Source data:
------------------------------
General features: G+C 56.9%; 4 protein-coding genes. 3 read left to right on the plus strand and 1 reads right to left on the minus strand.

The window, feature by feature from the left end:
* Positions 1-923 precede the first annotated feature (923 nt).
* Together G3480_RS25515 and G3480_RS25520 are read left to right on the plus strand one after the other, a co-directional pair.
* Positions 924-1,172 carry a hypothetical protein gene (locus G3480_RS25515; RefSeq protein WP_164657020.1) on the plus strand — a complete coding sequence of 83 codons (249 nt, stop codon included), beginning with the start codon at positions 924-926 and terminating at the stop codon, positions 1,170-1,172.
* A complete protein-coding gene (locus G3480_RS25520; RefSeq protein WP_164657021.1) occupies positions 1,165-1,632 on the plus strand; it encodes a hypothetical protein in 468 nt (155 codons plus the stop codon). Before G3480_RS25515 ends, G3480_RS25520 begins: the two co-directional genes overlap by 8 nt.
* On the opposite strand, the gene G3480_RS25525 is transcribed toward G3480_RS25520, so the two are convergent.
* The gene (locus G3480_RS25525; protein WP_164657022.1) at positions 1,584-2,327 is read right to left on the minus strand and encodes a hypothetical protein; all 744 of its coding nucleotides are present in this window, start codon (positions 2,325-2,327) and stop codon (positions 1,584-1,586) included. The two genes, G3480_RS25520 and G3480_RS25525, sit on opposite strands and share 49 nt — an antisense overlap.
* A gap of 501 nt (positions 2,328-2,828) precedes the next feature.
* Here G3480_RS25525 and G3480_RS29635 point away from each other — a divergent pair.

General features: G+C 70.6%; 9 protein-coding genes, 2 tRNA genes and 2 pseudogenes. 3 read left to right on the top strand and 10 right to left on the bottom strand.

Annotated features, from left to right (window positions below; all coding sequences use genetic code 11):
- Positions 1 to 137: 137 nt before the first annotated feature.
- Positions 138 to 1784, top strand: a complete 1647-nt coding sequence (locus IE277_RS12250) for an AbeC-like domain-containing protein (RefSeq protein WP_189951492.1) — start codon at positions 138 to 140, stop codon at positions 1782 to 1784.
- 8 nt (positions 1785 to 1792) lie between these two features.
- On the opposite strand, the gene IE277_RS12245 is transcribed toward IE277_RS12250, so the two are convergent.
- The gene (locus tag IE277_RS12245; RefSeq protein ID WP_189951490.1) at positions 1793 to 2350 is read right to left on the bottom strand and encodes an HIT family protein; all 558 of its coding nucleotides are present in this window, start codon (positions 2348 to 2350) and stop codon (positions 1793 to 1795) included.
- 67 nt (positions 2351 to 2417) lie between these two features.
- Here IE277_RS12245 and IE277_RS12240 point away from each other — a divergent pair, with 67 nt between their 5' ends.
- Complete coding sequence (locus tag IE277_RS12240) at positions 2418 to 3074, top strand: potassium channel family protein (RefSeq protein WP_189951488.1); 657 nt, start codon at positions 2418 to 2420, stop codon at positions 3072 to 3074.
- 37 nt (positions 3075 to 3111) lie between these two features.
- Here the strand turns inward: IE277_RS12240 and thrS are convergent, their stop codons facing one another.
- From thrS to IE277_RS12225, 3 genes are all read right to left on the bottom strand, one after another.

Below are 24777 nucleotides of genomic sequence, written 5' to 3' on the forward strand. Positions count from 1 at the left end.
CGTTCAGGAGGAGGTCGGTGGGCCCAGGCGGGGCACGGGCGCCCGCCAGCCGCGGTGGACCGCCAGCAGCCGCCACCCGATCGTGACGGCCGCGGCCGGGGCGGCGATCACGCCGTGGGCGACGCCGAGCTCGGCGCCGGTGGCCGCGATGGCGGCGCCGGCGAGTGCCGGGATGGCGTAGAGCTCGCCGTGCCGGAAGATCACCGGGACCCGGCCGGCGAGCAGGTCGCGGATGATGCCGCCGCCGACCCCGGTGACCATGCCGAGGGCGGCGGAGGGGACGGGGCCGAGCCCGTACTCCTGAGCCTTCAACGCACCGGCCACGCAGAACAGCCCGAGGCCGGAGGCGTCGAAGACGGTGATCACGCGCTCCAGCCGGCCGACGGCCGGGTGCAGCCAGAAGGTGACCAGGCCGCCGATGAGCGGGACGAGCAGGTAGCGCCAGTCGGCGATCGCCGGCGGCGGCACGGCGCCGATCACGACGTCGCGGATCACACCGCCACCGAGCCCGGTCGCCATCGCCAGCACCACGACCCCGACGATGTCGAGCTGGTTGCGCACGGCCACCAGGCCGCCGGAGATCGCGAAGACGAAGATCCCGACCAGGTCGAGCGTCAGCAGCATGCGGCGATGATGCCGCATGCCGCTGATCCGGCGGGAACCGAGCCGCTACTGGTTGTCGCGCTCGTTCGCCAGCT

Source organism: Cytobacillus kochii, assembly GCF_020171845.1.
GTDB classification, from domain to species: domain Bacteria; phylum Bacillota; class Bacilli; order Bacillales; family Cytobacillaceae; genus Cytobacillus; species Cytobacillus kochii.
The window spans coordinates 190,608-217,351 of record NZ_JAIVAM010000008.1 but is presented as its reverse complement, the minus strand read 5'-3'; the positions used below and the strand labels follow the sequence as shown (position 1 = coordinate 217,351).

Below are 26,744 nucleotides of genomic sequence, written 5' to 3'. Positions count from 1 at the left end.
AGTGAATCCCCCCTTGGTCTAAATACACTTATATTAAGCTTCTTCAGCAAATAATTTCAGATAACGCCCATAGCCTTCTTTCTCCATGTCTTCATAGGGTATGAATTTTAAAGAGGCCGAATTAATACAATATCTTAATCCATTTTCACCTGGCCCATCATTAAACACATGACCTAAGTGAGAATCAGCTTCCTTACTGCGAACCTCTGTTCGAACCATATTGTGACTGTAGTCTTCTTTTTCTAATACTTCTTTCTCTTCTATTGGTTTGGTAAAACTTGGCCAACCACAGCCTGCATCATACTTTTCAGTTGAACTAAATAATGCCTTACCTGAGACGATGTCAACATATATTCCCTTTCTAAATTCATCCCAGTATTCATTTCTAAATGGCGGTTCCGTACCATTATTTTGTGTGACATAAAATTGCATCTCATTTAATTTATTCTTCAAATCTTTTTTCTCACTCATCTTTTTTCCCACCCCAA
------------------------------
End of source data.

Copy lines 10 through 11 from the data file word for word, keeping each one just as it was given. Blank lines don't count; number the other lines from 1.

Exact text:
* Here G3480_RS25525 and G3480_RS29635 point away from each other — a divergent pair.

General features: G+C 70.6%; 9 protein-coding genes, 2 tRNA genes and 2 pseudogenes. 3 read left to right on the top strand and 10 right to left on the bottom strand.